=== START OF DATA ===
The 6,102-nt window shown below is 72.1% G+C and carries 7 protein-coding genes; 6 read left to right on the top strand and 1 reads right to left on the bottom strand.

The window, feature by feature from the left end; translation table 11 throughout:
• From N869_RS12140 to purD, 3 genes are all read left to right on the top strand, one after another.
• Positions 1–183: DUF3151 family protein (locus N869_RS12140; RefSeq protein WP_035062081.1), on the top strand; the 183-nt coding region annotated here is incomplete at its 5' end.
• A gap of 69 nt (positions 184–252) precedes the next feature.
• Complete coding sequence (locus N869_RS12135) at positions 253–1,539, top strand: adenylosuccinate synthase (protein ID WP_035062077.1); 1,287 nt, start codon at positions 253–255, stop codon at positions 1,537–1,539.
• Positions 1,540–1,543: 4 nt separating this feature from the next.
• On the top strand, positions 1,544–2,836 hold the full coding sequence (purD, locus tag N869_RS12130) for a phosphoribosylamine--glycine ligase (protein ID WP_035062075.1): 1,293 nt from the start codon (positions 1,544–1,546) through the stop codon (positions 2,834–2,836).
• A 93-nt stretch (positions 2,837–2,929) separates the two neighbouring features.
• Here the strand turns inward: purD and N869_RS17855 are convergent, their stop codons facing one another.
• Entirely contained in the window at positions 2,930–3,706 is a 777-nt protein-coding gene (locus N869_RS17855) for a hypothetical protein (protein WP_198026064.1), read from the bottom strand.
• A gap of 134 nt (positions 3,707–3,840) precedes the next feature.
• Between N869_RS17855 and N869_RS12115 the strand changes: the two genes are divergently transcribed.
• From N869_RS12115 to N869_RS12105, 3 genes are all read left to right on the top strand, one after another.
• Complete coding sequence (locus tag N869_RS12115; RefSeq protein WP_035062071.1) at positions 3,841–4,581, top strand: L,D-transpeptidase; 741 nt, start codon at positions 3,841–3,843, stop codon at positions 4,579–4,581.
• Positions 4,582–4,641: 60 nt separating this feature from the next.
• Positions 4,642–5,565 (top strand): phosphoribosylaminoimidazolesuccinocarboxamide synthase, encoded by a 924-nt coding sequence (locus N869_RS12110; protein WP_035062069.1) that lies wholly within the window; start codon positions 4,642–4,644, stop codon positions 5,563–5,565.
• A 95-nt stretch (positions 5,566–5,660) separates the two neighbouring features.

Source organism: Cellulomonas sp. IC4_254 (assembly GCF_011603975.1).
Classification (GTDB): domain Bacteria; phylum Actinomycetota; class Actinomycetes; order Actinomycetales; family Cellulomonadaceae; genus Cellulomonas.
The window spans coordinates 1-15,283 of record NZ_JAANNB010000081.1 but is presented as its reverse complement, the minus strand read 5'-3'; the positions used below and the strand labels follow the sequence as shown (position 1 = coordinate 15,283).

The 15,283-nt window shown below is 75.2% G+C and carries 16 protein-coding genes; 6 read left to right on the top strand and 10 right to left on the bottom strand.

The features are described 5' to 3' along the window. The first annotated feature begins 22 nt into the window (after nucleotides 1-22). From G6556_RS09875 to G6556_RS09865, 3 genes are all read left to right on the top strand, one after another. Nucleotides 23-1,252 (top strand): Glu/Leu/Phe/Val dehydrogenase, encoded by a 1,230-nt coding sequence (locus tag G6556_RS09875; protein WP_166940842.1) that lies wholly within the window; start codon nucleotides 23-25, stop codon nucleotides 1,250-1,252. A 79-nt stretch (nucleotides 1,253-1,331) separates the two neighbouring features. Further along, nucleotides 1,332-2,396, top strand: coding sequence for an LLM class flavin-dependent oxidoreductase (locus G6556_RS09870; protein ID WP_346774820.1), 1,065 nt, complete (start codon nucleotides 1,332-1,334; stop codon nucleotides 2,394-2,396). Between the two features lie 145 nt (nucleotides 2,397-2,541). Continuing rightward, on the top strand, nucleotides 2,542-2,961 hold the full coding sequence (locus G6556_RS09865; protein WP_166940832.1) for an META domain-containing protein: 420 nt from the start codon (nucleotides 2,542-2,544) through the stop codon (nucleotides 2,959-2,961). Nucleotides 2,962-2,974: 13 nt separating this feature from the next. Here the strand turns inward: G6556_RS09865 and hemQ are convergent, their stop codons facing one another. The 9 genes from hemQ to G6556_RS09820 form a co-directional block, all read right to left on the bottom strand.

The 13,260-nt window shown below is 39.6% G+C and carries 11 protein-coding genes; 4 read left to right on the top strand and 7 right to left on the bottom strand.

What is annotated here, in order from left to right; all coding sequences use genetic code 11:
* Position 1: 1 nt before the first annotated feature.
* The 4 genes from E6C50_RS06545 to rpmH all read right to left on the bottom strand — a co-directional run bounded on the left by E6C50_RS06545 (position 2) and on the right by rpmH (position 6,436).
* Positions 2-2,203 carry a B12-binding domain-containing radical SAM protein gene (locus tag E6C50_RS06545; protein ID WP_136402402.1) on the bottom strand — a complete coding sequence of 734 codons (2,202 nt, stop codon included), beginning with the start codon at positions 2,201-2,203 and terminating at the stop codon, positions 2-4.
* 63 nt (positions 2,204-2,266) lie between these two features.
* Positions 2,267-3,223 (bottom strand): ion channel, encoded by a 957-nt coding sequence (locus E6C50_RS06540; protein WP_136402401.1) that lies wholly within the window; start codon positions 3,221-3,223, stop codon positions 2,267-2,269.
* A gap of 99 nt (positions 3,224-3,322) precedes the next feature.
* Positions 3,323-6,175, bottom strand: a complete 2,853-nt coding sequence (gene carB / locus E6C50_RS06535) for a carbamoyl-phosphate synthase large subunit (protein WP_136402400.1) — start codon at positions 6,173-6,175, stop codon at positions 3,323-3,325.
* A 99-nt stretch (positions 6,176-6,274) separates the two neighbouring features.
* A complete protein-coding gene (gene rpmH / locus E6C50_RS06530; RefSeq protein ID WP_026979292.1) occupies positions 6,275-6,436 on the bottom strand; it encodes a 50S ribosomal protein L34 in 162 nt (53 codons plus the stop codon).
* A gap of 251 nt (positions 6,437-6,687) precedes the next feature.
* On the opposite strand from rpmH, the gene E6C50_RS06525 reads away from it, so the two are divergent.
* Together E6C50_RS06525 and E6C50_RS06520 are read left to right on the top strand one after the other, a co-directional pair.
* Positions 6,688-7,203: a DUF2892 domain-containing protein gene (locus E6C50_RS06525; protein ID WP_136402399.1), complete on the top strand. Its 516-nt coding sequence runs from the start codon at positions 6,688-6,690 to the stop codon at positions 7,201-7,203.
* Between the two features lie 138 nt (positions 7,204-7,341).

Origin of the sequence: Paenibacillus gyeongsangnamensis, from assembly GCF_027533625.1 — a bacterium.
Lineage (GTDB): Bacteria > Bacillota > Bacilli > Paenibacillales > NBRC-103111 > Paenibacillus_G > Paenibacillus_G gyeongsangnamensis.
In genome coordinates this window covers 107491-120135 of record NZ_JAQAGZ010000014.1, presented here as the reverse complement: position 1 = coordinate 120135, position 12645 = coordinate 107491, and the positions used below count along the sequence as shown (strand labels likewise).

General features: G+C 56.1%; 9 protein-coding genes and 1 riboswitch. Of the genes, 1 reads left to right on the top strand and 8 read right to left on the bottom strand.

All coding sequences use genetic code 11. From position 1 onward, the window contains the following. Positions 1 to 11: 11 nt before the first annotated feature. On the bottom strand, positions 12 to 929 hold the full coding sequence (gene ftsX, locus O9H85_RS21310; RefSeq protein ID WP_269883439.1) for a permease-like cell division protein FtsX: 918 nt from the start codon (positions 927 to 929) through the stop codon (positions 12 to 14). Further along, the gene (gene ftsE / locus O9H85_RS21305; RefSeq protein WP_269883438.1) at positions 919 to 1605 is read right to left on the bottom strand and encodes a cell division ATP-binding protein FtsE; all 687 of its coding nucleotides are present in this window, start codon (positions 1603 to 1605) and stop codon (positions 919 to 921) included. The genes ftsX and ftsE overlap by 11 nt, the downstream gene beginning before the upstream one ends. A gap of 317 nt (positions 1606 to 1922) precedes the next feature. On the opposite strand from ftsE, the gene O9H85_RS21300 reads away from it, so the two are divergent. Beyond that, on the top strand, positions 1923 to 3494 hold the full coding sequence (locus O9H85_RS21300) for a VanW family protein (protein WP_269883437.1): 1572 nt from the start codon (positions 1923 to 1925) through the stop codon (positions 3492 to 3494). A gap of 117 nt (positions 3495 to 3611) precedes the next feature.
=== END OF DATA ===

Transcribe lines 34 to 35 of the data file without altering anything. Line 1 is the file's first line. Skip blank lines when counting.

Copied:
* A complete protein-coding gene (gene rpmH / locus E6C50_RS06530; RefSeq protein ID WP_026979292.1) occupies positions 6,275-6,436 on the bottom strand; it encodes a 50S ribosomal protein L34 in 162 nt (53 codons plus the stop codon).
* A gap of 251 nt (positions 6,437-6,687) precedes the next feature.